Bocken is a historical place. Learn more about the history of the estate.
It has been a summer residence, a tavern, a spa, a school for girls – but throughout its varied history, the Bocken has always stood for the same values: hospitality, well-being and learning.
The country estate was first mentioned in the 13th century. In 1804, the area and the tavern were at the centre of the Bocken Rebellion, a popular uprising in protest at local tithe law. During the 20th century, the estate changed from being a popular destination for outings to become a model agricultural enterprise and then a flourishing cultural centre, a meeting place for musicians and writers.
In 1977, the estate passed into the ownership of the canton of Zurich, which granted the right of use to the Schweizerische Kreditanstalt (now Credit Suisse). In 1993, Credit Suisse bought the property and, one year later, opened the Bocken Hotel and Conference Centre.
Hans Erhard Escher in his monograph of Lake Zurich (1692) about the vaulted cellar in the Landhaus: "A splendid pallast built entirely of stone, in it a vaulted cellar hewn very deeply in the rock, which is filled with beautiful large barrels".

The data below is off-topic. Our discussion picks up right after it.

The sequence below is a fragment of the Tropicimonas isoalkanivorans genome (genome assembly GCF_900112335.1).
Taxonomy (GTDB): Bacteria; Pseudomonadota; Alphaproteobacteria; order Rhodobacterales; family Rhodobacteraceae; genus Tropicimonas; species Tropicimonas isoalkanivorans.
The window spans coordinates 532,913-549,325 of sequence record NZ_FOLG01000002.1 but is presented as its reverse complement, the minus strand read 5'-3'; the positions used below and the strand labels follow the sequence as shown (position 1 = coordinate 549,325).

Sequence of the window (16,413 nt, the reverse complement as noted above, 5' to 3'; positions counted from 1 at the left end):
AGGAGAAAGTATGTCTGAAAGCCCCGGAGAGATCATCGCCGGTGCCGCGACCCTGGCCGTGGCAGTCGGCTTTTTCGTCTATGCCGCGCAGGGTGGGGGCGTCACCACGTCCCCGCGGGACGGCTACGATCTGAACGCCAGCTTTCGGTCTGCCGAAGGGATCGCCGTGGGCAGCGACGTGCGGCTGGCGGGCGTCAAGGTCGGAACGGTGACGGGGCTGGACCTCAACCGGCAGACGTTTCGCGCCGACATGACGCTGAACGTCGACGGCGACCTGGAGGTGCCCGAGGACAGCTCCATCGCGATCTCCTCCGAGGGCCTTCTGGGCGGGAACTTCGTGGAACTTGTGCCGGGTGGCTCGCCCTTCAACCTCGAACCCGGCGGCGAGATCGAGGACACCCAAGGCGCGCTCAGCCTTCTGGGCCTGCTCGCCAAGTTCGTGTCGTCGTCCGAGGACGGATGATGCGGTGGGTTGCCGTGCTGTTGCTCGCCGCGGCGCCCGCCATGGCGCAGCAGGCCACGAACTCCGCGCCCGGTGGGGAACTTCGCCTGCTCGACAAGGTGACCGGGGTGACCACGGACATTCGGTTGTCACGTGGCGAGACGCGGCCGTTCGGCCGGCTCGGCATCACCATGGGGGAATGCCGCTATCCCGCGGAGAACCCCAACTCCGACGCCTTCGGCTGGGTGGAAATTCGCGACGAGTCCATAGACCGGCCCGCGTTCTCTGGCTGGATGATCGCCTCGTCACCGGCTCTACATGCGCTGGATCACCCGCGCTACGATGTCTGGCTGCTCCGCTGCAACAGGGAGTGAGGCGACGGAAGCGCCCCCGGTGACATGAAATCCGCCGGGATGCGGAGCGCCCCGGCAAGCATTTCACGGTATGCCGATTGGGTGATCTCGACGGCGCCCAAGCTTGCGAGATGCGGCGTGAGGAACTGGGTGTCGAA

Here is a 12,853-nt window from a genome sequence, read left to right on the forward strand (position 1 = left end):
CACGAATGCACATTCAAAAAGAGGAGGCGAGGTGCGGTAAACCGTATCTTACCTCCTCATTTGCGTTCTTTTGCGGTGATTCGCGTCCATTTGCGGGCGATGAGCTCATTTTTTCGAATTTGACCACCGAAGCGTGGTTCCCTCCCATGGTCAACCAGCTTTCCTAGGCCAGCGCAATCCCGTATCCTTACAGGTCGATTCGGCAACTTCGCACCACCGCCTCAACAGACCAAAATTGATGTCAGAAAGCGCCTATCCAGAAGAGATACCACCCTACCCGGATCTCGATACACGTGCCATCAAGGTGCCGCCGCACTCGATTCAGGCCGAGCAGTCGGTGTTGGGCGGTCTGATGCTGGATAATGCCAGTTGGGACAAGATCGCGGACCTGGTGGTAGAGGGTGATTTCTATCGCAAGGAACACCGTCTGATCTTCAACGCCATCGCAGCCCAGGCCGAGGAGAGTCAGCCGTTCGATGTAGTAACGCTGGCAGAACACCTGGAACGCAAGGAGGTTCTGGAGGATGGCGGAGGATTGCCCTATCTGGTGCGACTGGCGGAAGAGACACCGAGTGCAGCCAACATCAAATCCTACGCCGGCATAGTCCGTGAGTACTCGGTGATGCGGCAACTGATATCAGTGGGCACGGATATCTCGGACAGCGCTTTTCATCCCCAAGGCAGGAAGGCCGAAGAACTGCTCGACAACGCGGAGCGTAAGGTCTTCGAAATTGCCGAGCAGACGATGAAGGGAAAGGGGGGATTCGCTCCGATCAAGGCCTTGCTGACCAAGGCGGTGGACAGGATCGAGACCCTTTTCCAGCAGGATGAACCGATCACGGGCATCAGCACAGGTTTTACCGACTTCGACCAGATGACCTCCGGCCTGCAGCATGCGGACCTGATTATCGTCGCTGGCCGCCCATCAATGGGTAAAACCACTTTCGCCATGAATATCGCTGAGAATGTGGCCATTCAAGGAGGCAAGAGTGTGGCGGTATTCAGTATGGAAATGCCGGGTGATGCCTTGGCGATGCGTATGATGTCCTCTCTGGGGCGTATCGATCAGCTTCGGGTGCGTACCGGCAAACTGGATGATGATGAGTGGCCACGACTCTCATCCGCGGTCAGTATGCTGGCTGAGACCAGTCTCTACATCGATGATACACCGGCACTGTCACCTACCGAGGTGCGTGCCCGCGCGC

Andreas Meier (1635-1711), who later became mayor of Zurich, bought the farmstead at Bocken and built the manor house, starting in 1675.
In 1769, Johannes Stocker bought the estate. He set up the "zum Bären" spa resort based on whey treatments and promoted the healing effects of the spring for joint complaints of all kinds.
Summer 1775. The spa of Bocken flourished until, at the end of the 19th century, an investigation established that the "miracle-working water" was just ordinary spring water.
As well as offering spa treatments, Johannes Stocker also opened a tavern. The pub sign with its picture of bears has hung outside from 1806 to this day.
New laws were introduced and the rural population around Zurich were dissatisfied. On 24.3.1804, a spontaneous uprising began with an arson attack on Schloss Wädenswil.
About 600 peasants went to fight in Zurich and finally, on 28.3.1804, defeated the government troops at Bocken.
The shoemaker Johann Jakob Willi was the leader of the insurgents. He was injured and taken captive at Bocken and executed in Zurich.
The Credit Suisse Communication Center was opened in April 1994. The seminar building with the integrated hotel wing with 40 rooms was newly built and meeting rooms for the management were set up in the historic Landhaus. The conversion of the Reitgebäude into an event location and restaurant took place in 2003/2004.